Early effect of thrombolysis on structural brain network organisation after anterior‐circulation stroke in the randomized WAKE‐UP trial

Schlemm, E. et al. (2022) Early effect of thrombolysis on structural brain network organisation after anterior‐circulation stroke in the randomized WAKE‐UP trial. Human Brain Mapping, 43(16), pp. 5053-5065. (doi: 10.1002/hbm.26073) (PMID:36102287) (PMCID:PMC9582379)

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The symptoms of acute ischemic stroke can be attributed to disruption of the brain network architecture. Systemic thrombolysis is an effective treatment that preserves structural connectivity in the first days after the event. Its effect on the evolution of global network organisation is, however, not well understood. We present a secondary analysis of 269 patients from the randomized WAKE-UP trial, comparing 127 imaging-selected patients treated with alteplase with 142 controls who received placebo. We used indirect network mapping to quantify the impact of ischemic lesions on structural brain network organisation in terms of both global parameters of segregation and integration, and local disruption of individual connections. Network damage was estimated before randomization and again 22 to 36 h after administration of either alteplase or placebo. Evolution of structural network organisation was characterised by a loss in integration and gain in segregation, and this trajectory was attenuated by the administration of alteplase. Preserved brain network organization was associated with excellent functional outcome. Furthermore, the protective effect of alteplase was spatio-topologically nonuniform, concentrating on a subnetwork of high centrality supported in the salvageable white matter surrounding the ischemic cores. This interplay between the location of the lesion, the pathophysiology of the ischemic penumbra, and the spatial embedding of the brain network explains the observed potential of thrombolysis to attenuate topological network damage early after stroke. Our findings might, in the future, lead to new brain network-informed imaging biomarkers and improved prognostication in ischemic stroke.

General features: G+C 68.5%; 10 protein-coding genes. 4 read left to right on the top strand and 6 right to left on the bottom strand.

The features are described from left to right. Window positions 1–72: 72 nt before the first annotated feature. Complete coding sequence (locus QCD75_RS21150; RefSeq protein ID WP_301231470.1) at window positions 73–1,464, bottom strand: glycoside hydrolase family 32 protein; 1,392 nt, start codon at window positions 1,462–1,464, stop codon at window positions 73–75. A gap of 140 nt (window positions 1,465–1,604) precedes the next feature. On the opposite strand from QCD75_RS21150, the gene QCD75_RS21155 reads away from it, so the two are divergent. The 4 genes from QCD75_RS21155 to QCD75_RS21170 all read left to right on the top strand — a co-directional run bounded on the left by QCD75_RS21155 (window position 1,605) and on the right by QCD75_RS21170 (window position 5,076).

Item Type:Articles
Additional Information:Work on the presented project was supported by funding from the Deutsche Forschungsgemeinschaft (DFG, German Research Foundation)—178316478—C1 (CG) & C2 (BC, GT).
Glasgow Author(s) Enlighten ID:Muir, Professor Keith
Authors: Schlemm, E., Jensen, M., Kuceyeski, A., Jamison, K., Ingwersen, T., Mayer, C., Königsberg, A., Boutitie, F., Ebinger, M., Endres, M., Fiebach, J. B., Fiehler, J., Galinovic, I., Lemmens, R., Muir, K. W., Nighoghossian, N., Pedraza, S., Puig, J., Simonsen, C. Z., Thijs, V., Wouters, A., Gerloff, C., Thomalla, G., and Cheng, B.
College/School:College of Medical Veterinary and Life Sciences > School of Psychology & Neuroscience
Journal Name:Human Brain Mapping
ISSN (Online):1097-0193
Published Online:14 September 2022
Copyright Holders:Copyright © 2022 The Authors
First Published:First published in Human Brain Mapping 43(16): 5053-5065
Publisher Policy:Reproduced under a Creative Commons License

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